Bear in mind the backward compatibility of the tools. The current generation of RSAT allows for the administration of previous editions of Windows Server, which should be welcome news for admins presiding over a mixture of Windows Server 2003, Windows Server 2008 and Windows Server 2012 systems. Now for the bad news: Not all of the features in previous Windows Server editions can be managed through the current RSAT generation. Some of this is due to the features in question simply not existing in previous editions of Windows Server. Another reason may be because the management of that particular feature can't be accomplished in the same way. I recommend taking a look at this article; it has a good rundown of which earlier-edition features can and cannot be managed through RSAT.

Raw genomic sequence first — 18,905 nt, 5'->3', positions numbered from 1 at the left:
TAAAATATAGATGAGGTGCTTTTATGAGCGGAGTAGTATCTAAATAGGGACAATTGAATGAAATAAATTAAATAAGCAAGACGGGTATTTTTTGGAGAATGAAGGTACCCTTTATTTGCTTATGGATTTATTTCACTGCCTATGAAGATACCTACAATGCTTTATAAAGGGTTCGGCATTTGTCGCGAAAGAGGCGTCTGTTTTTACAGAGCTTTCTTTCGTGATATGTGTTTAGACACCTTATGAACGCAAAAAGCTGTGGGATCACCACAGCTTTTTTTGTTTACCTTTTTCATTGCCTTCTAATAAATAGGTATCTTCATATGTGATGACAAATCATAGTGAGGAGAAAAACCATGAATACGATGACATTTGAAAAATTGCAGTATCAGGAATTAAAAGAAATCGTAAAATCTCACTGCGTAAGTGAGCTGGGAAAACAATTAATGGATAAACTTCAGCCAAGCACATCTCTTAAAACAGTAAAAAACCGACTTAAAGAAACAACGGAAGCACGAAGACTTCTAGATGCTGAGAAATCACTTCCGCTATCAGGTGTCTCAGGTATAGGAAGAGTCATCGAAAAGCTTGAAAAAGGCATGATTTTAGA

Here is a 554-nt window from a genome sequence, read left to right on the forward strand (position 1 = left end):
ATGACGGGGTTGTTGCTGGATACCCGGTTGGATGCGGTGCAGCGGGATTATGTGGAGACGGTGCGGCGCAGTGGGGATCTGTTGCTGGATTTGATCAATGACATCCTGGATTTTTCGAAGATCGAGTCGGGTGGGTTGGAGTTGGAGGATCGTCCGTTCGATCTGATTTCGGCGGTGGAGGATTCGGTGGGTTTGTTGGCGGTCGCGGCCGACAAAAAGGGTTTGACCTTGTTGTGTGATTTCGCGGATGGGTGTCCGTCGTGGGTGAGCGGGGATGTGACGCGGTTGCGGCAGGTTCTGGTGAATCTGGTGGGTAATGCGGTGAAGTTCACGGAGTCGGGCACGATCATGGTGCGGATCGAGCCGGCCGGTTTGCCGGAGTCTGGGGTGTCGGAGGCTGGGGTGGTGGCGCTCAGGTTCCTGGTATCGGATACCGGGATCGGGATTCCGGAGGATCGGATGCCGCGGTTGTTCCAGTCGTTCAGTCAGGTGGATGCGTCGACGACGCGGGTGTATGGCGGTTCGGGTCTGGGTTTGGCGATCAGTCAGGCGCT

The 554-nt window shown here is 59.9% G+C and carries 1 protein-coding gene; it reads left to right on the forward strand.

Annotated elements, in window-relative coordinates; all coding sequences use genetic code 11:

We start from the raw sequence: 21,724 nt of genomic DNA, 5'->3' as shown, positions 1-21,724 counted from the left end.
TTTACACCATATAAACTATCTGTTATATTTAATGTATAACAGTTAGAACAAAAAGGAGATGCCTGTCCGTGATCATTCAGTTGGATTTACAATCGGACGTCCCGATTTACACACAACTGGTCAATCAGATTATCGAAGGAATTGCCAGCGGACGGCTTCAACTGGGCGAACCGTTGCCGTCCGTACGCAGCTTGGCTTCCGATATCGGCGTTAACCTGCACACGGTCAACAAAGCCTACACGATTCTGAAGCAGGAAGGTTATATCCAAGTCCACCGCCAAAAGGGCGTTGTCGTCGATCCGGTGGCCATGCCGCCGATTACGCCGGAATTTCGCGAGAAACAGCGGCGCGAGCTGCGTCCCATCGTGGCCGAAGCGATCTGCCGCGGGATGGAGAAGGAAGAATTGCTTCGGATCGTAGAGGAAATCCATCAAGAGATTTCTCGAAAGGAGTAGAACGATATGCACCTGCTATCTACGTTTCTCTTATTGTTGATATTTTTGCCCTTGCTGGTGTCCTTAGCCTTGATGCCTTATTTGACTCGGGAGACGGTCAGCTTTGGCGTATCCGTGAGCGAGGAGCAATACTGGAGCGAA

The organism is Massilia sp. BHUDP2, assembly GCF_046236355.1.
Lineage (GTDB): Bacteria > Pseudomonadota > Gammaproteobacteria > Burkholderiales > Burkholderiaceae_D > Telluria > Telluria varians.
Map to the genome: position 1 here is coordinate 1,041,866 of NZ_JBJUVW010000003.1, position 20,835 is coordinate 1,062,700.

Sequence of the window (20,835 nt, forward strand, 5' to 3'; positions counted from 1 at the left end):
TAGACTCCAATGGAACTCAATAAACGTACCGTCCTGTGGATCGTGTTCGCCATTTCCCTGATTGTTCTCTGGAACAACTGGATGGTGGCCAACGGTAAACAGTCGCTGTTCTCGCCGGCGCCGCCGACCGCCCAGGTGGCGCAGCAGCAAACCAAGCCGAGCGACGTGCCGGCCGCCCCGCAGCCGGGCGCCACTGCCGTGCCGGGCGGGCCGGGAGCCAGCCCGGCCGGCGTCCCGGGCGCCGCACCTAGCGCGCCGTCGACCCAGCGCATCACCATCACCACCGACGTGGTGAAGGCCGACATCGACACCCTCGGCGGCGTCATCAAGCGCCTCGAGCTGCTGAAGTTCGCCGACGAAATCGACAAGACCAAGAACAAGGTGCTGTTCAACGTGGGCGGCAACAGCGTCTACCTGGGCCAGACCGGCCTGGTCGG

Start with the client tools, not the desktop. This one is for those of you still dealing directly with Windows Server 2012. Get used to the new tools as quickly as you can because you'll get more out of them once you're used to them. Many people grumbled about the way Windows 8 boots into the new Modern UI menu (also known as Metro), and the same grumbling has come with Windows Server 2012 also using the Modern UI menu. Some of these complaints are justified. The more common complaints about the new UI include it being somewhat jarring, heavily simplified and seemingly out of place on a server. On the other hand, the new menu exposes direct links to the very tools that an administrator will be spending most of his time with, which can provide the best distillation of the administrative experience.

Serdar Yegulalp
has been writing about computers and IT for more than 15 years for a variety of publications, including InformationWeek and Windows Magazine.